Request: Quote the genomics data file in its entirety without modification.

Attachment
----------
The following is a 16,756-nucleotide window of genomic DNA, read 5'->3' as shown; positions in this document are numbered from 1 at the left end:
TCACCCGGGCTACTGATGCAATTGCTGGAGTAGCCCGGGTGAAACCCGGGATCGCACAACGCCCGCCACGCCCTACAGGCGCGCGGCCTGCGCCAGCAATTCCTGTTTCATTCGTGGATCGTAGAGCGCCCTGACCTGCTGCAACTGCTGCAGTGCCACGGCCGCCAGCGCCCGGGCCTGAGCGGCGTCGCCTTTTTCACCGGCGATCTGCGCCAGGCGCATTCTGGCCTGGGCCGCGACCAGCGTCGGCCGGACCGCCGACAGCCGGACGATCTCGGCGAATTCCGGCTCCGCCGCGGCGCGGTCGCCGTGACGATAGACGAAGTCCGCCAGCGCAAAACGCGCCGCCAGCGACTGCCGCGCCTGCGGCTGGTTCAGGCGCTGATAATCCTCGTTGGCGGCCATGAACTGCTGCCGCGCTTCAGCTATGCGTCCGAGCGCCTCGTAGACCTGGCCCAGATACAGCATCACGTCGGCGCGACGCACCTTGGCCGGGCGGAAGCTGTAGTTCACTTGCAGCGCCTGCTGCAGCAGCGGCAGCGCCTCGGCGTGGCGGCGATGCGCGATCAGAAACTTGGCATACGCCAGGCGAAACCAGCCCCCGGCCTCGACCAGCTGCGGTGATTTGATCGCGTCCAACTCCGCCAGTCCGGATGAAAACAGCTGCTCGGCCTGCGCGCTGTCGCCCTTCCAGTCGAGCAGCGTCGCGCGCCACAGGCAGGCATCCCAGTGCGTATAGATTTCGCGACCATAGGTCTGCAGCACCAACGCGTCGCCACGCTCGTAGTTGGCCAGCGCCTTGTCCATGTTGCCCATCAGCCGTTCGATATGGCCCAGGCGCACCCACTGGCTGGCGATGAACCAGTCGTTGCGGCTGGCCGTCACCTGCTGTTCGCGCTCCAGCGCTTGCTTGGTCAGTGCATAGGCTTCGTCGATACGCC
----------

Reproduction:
The following is a 16,756-nucleotide window of genomic DNA, read 5'->3' as shown; positions in this document are numbered from 1 at the left end:
TCACCCGGGCTACTGATGCAATTGCTGGAGTAGCCCGGGTGAAACCCGGGATCGCACAACGCCCGCCACGCCCTACAGGCGCGCGGCCTGCGCCAGCAATTCCTGTTTCATTCGTGGATCGTAGAGCGCCCTGACCTGCTGCAACTGCTGCAGTGCCACGGCCGCCAGCGCCCGGGCCTGAGCGGCGTCGCCTTTTTCACCGGCGATCTGCGCCAGGCGCATTCTGGCCTGGGCCGCGACCAGCGTCGGCCGGACCGCCGACAGCCGGACGATCTCGGCGAATTCCGGCTCCGCCGCGGCGCGGTCGCCGTGACGATAGACGAAGTCCGCCAGCGCAAAACGCGCCGCCAGCGACTGCCGCGCCTGCGGCTGGTTCAGGCGCTGATAATCCTCGTTGGCGGCCATGAACTGCTGCCGCGCTTCAGCTATGCGTCCGAGCGCCTCGTAGACCTGGCCCAGATACAGCATCACGTCGGCGCGACGCACCTTGGCCGGGCGGAAGCTGTAGTTCACTTGCAGCGCCTGCTGCAGCAGCGGCAGCGCCTCGGCGTGGCGGCGATGCGCGATCAGAAACTTGGCATACGCCAGGCGAAACCAGCCCCCGGCCTCGACCAGCTGCGGTGATTTGATCGCGTCCAACTCCGCCAGTCCGGATGAAAACAGCTGCTCGGCCTGCGCGCTGTCGCCCTTCCAGTCGAGCAGCGTCGCGCGCCACAGGCAGGCATCCCAGTGCGTATAGATTTCGCGACCATAGGTCTGCAGCACCAACGCGTCGCCACGCTCGTAGTTGGCCAGCGCCTTGTCCATGTTGCCCATCAGCCGTTCGATATGGCCCAGGCGCACCCACTGGCTGGCGATGAACCAGTCGTTGCGGCTGGCCGTCACCTGCTGTTCGCGCTCCAGCGCTTGCTTGGTCAGTGCATAGGCTTCGTCGATACGCC